Just as the tobacco industry aimed to quash evidence of health risks linked to smoking, a new paper claims the Sugar Research Foundation decades ago suppressed research on the sugar's negative effects. The assertion comes via University of California at San Francisco researchers who reviewed internal sugar industry documents, per a release. NPR explains what they say they found: In 1968, the SRF funded a researcher's study that looked at the impact a high-sugar (versus starch) diet had on lab rats. The initial findings pointed to an increase in their triglyceride (that's a fat in your blood) levels and noted elevated levels of an enzyme linked to bladder cancer in their urine. The researcher shared initial findings, and SRF opted not to fund the previously authorized three-month extension needed to finish the research.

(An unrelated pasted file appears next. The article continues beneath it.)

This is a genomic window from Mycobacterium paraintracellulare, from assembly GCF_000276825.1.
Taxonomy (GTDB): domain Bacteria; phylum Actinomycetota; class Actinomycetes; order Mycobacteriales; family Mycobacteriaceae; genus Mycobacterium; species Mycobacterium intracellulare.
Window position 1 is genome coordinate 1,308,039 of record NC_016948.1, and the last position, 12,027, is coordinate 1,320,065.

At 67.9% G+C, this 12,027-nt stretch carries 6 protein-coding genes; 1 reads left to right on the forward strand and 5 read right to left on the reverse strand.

"Had this information been made public, there would have been a lot more research scrutiny of sugar," says paper author Cristin Kearns. She suspects more potential manipulation as "ISRF sponsored more than 300 research projects between 1943 and 1972, and its successor organizations continue to fund research," she tells the Guardian. But one successor, the Sugar Association, argues the research published in PLOS Biology is only a "collection of speculations and assumptions." It says the 1968 study was ended because it was delayed, over budget, and occurred during "organizational restructuring" in which the SRF became the International Sugar Research Foundation. "There were plans to continue the study with funding from the British Nutrition Foundation, but, for reasons unbeknown to us, this did not occur." (Read more sugar stories.)